Marfa businessman jailed for expired vehicle inspection sticker? Yes.
August 5th, 2013 under Features
By SARAH M. VASQUEZ
MARFA – Marfa businessman Daniel Browning was coming back from a day’s work in Alpine when he was pulled over by Presidio County Deputy Mitch Garcia and another deputy the evening of Thursday, July 25 near the city limit.
Browning owns Plaine, a coffee shop in Alpine, and is putting in a laundromat there, just like the coffee shop and laundromat he and his wife own in Marfa, Frama and Tumbleweed Laundry, respectively.
Garcia pulled Browning over after the deputy stuck his head out his truck window and, as Browning said, stared very intently at his red pickup truck.
When Browning pulled over, Garcia introduced himself and told him to get out of the vehicle and pull out his driver’s license. Browning said that Garcia looked at his vehicle to verify that his inspection sticker was out of date. It expired in May. Garcia then asked Browning where he was going.
“Deputy Garcia sees me driving the same route every single day. He lives a block away from me,” said Browning. “He knows very well where I’m going. So I exhaustively kinda replied, I said ‘Acapulco, Mitch. I’m going home. I’m tired. I’m going home after a hard day’s work.’ He looked me in the eye and said ‘Acapulco, huh?’ and that was the end of our conversation.”
Garcia asked for Browning’s driver’s license and walked back to his truck. Browning said he noticed that Garcia started cleaning out his personal belongings from his front passenger seat.
“He took his semi-automatic rifle from the front seat and put it on the back seat. Then at that point, I noticed that he then picked up my driver’s license and his radio, and then called into dispatch, presumably to get my license,” said Browning.
When he walked back to Browning, Garcia arrested him for an expired motor vehicle inspection, a Class C misdemeanor.
As he was being arrested, Browning turned around and confirmed with Garcia that he was going to jail for an expired motor vehicle inspection.
“He said, ‘Yes sir. In the state of Texas, I can arrest you for anything I want except for a speeding ticket and open container,’ and I didn’t say another word to him at that point,” said Browning.
Browning said Garcia put him in the truck, didn’t give him his Miranda rights and helped him put the seat belt on.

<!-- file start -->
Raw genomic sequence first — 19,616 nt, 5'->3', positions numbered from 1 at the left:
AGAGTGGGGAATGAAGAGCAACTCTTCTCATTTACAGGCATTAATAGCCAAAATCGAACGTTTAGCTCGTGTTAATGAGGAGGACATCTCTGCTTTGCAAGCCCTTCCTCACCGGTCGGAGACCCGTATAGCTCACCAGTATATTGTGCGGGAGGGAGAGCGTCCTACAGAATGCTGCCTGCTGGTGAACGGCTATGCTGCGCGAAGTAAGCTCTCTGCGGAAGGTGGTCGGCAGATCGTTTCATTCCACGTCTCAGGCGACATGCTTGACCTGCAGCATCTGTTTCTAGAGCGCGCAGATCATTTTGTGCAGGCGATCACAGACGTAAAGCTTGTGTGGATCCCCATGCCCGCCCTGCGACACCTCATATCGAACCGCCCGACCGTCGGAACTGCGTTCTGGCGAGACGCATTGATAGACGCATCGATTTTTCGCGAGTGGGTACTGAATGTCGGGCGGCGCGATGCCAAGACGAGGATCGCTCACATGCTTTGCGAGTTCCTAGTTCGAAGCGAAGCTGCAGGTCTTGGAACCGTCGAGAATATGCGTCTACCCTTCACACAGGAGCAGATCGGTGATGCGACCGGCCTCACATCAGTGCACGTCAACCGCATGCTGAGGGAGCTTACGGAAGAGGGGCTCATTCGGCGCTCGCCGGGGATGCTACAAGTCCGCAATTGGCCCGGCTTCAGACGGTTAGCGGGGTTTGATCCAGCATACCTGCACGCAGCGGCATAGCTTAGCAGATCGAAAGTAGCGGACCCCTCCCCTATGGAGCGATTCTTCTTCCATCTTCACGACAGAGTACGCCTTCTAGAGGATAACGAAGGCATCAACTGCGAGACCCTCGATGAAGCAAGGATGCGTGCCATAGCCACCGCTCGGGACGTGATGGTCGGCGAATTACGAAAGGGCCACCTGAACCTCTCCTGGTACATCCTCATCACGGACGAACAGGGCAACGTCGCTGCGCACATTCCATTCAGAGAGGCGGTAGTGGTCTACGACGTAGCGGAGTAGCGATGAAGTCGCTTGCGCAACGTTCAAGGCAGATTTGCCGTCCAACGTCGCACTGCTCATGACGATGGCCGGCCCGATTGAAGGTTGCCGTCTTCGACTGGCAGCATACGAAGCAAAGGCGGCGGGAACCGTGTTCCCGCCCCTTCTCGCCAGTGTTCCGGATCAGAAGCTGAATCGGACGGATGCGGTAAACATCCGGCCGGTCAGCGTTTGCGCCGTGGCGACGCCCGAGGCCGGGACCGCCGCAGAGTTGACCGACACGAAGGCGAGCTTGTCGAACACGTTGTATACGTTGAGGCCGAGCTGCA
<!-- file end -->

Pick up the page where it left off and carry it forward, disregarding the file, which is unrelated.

After Browning was booked into jail, he was sitting in a cell until 11pm when Presidio County Judge Paul Hunt magistrated him. After he finished his paperwork and got his personal belongings, Browning was released around midnight.
“I do know and will admit that it is certainly within the limits of the law to arrest anyone like he said,” said Browning. “I confirmed that law that he can arrest anyone for any reason with the exception of a speeding ticket and open container, which is a certainly a useful tool if you need to detain someone for good cause or you’re suspicious about something else, but as far as I know, I showed no signs of other suspicions.”
Presidio County Sheriff Danny Dominguez said “no comment” for this story when contacted Tuesday. He added, however, that everything was legally done with this case and there was nothing illegal about it.
An open records request for the paperwork and video pertaining to Browning’s arrest was submitted on July 30 to Dominguez, which he said will be available next week.
Chief Deputy Sheriff Joel Nuñez wasn’t there when the arrest was made, but he could say that Garcia was doing his duty. He said Garcia could have handled it differently, but he didn’t do anything wrong or illegal.
“Deputy Garcia has the option to arrest and he exercised the option to arrest,” said Nuñez.
The Presidio County Sheriff’s Office isn’t the only law enforcement agency in the state of Texas that can arrest for Class C misdemeanors. The Presidio Police Department, Texas Department of Public Safety troopers, and every other law enforcement agency in Texas has the power to arrest for these type of misdemeanors.
Nuñez also said that they are working on the issue and with the individual involved. He doesn’t want the sheriff’s department to intimidate anybody or have them painted in a way that they are harassing anybody in the community.
“The purpose of the sheriff’s office is to keep the peace and (we) want the community to come to sheriff’s with any issues or complaints,” said Nuñez.
Browning agrees. “Well I think that gosh, in any city, the law is something that you should respect and something that would respect you. It’s there to protect you.
“Certainly, I feel like I’m a safe person,” the businessman said, “but (you) can’t help but feel feelings from several people, lots of people around town, who now feel threatened by the police, because no one wants to go to jail, but certainly we’re all guilty of the occasional infraction like this. So now this kind of general fear, of living in fear from the law, and that’s really more dangerous than anything, you know? That’s a relationship that needs to be strong with your law enforcement. It’s not a relationship that needs to be fractured by something like this.”
Nuñez said the sheriff’s office is now looking into the situation, and administrative procedures will be changed because of this. He said he’s very interested in working with the community, but also wants to have a law-abiding community.
As for Browning, he had someone else drive his truck to Alpine this week to renew his inspection sticker.
“So I’m now a reformed criminal. I got my inspection sticker,” said Browning.
Story filed under: Features